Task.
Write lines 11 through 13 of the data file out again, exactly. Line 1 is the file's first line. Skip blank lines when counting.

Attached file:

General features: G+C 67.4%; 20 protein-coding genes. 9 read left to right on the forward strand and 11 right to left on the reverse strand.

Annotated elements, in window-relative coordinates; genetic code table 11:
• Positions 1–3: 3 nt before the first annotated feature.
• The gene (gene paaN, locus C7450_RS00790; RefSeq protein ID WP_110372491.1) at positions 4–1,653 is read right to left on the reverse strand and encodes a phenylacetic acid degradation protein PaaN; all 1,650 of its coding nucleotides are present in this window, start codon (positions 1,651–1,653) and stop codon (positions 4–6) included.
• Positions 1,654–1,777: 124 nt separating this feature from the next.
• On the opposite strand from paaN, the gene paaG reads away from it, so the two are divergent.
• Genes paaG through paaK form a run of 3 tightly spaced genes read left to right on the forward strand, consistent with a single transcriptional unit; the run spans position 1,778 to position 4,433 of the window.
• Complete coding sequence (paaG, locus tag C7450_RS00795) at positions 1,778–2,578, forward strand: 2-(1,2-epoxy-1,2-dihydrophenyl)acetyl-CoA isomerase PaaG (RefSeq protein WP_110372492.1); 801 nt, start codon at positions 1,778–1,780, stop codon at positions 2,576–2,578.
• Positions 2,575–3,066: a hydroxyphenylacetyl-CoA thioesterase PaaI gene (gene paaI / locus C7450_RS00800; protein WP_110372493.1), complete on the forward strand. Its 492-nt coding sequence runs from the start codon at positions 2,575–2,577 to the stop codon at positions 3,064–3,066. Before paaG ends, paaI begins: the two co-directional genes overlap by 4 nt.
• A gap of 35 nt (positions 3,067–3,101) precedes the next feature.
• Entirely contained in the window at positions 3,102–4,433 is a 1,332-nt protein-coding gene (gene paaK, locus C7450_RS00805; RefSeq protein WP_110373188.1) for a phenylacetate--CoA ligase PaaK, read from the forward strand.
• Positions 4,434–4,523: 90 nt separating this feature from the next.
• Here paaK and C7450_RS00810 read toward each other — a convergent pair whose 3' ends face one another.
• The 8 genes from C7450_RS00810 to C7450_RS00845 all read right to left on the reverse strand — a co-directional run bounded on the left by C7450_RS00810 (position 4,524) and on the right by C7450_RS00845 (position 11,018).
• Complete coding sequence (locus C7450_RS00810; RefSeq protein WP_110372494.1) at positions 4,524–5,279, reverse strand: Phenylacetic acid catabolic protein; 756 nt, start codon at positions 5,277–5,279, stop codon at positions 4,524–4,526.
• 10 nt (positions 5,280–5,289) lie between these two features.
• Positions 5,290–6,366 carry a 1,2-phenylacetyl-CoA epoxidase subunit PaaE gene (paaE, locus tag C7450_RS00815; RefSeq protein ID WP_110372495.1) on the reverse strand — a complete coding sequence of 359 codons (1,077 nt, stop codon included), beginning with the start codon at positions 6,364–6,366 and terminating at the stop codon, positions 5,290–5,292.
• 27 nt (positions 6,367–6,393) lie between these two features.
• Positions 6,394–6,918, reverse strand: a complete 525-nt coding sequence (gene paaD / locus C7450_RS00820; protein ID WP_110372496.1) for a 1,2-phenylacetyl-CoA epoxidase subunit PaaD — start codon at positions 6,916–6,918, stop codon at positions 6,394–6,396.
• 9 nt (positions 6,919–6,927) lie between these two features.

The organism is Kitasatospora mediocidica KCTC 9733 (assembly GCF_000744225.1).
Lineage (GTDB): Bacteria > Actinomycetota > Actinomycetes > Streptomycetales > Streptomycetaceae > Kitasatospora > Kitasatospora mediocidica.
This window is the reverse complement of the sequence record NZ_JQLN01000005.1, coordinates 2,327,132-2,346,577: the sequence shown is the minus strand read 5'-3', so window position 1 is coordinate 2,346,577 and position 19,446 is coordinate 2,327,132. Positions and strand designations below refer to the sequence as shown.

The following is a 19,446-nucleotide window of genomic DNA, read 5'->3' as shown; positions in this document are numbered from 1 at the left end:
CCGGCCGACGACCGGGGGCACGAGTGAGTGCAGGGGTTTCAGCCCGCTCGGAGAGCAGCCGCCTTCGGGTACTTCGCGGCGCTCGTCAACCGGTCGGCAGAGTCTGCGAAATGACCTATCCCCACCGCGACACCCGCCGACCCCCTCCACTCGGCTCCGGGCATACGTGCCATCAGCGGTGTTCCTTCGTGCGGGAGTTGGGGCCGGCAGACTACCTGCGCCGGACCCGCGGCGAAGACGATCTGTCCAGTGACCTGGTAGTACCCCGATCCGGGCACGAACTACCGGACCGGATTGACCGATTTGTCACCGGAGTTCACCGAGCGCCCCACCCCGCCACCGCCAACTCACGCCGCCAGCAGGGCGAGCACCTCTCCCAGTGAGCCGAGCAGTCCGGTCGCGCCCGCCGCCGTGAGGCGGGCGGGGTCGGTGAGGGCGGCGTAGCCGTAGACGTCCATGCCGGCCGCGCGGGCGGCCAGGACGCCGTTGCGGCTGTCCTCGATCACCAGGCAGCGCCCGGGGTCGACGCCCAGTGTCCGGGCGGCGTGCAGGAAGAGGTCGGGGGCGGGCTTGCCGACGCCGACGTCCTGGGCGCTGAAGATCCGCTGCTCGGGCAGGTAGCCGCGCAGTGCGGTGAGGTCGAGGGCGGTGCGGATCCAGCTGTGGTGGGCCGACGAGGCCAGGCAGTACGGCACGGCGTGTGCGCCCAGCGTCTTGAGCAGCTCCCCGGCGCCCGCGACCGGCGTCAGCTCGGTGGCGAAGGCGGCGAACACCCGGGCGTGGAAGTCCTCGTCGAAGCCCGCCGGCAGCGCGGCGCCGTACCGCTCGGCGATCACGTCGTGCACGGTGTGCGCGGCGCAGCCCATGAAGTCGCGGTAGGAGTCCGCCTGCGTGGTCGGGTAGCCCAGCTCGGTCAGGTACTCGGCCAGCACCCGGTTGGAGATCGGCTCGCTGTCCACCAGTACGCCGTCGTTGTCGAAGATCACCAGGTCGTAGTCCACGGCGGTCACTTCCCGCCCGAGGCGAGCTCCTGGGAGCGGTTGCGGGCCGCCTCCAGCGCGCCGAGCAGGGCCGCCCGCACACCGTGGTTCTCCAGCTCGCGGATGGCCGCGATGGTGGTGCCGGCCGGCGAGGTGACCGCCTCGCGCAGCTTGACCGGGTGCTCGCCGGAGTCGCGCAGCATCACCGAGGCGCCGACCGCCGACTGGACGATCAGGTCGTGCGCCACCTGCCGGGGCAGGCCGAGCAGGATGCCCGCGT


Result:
• Entirely contained in the window at positions 3,102–4,433 is a 1,332-nt protein-coding gene (gene paaK, locus C7450_RS00805; RefSeq protein WP_110373188.1) for a phenylacetate--CoA ligase PaaK, read from the forward strand.
• Positions 4,434–4,523: 90 nt separating this feature from the next.
• Here paaK and C7450_RS00810 read toward each other — a convergent pair whose 3' ends face one another.